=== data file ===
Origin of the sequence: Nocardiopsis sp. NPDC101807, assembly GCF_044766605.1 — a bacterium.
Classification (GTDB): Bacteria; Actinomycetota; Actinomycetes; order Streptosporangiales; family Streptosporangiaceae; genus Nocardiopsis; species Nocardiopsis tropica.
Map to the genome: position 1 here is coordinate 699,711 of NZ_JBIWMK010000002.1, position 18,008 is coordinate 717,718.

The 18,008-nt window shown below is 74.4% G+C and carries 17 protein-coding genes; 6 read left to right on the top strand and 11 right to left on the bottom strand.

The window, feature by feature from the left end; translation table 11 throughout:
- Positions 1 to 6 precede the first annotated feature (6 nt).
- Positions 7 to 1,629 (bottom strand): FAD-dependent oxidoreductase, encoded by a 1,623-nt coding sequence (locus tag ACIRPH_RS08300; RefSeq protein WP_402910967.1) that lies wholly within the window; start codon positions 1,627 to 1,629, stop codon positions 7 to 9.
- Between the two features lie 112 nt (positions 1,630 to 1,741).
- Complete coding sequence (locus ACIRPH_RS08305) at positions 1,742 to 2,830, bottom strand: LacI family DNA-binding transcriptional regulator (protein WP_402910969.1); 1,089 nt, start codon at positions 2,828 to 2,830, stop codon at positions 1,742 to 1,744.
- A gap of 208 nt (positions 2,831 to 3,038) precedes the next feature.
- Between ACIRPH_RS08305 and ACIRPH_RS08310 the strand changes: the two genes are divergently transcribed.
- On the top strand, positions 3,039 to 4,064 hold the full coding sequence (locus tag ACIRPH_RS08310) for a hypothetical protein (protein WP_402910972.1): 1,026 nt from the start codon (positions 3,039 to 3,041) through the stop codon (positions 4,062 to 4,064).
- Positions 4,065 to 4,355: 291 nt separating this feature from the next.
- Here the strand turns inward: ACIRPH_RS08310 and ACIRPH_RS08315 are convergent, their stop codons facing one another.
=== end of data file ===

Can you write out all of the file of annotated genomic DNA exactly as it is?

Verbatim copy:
Origin of the sequence: Nocardiopsis sp. NPDC101807, assembly GCF_044766605.1 — a bacterium.
Classification (GTDB): Bacteria; Actinomycetota; Actinomycetes; order Streptosporangiales; family Streptosporangiaceae; genus Nocardiopsis; species Nocardiopsis tropica.
Map to the genome: position 1 here is coordinate 699,711 of NZ_JBIWMK010000002.1, position 18,008 is coordinate 717,718.

The 18,008-nt window shown below is 74.4% G+C and carries 17 protein-coding genes; 6 read left to right on the top strand and 11 right to left on the bottom strand.

The window, feature by feature from the left end; translation table 11 throughout:
- Positions 1 to 6 precede the first annotated feature (6 nt).
- Positions 7 to 1,629 (bottom strand): FAD-dependent oxidoreductase, encoded by a 1,623-nt coding sequence (locus tag ACIRPH_RS08300; RefSeq protein WP_402910967.1) that lies wholly within the window; start codon positions 1,627 to 1,629, stop codon positions 7 to 9.
- Between the two features lie 112 nt (positions 1,630 to 1,741).
- Complete coding sequence (locus ACIRPH_RS08305) at positions 1,742 to 2,830, bottom strand: LacI family DNA-binding transcriptional regulator (protein WP_402910969.1); 1,089 nt, start codon at positions 2,828 to 2,830, stop codon at positions 1,742 to 1,744.
- A gap of 208 nt (positions 2,831 to 3,038) precedes the next feature.
- Between ACIRPH_RS08305 and ACIRPH_RS08310 the strand changes: the two genes are divergently transcribed.
- On the top strand, positions 3,039 to 4,064 hold the full coding sequence (locus tag ACIRPH_RS08310) for a hypothetical protein (protein WP_402910972.1): 1,026 nt from the start codon (positions 3,039 to 3,041) through the stop codon (positions 4,062 to 4,064).
- Positions 4,065 to 4,355: 291 nt separating this feature from the next.
- Here the strand turns inward: ACIRPH_RS08310 and ACIRPH_RS08315 are convergent, their stop codons facing one another.